In one industrial sugarcane field in northern Costa Rica, AG InnovaTech’s commercial technical leader, Yhenner Umaña, decided to test the effect of magnesium levels in soil amendments. Magnesium is the central element found in chlorophyll, which is critical for photosynthesis to occur. Higher chlorophyll levels would indicate a greater ability to produce biomass, the goal of industrial sugarcane production.

He placed two Mark devices in one field; in one hectare of the field, he applied dolomite lime, and in another, calcium carbonate. He monitored the chlorophyll index and NDVI weekly with the Arable app to see if he could detect any differences, and what they might be, in order to inform input strategies.

These types of highly specialized analyses are what give AG InnovaTech an edge over their competitors; they aren’t making recommendations based solely on models, generalizations, and past experience. They are using data direct from the very field they are managing. Through alerts and team management features, they control who sees data from the various locations, and compare different customers’ data to benchmark regional trends and anomalies.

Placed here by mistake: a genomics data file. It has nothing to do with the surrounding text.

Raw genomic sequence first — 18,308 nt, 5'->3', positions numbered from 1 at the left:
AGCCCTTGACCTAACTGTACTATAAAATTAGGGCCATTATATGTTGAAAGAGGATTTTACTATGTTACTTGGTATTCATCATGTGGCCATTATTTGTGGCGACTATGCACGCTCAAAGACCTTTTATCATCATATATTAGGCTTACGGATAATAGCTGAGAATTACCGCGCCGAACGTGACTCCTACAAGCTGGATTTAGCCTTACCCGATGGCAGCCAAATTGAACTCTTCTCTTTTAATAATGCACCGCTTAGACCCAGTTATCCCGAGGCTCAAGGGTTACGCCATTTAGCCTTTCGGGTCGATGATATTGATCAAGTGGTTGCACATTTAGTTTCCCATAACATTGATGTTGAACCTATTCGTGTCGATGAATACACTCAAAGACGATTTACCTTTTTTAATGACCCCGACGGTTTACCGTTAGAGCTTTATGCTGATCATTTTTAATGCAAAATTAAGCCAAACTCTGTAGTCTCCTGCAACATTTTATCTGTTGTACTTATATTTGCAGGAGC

The Outcome

With this proof of concept, Meneses reached out to Arable to brainstorm how he could customize the dataset for his growers’ unique circumstances, and take Costa Rican agriculture to the next level. “In this region, I see more people starting to assess soil water needs and salinity, which is something they haven’t been able to do so easily before Arable,” he says.

While Meneses has ideas about what analytics he wants to see, AG InnovaTech isn’t in the app business. Using Arable data combined with their own crop models and regional expertise, he plans to co-develop custom analytics dashboards, hosted on the Arable platform exclusively for their customers’ use, with data from their fields. Arable’s durable hardware and reliable data delivery means they can maintain that personalized approach even as they expand deployments to the other countries they serve in the region, including Panama, Guatemala, Puerto Rico, and Honduras.

A data-driven, personalized approach resulted in 10-15% reduction in spray, lowering grower costs and environmental impact while improving customer relations.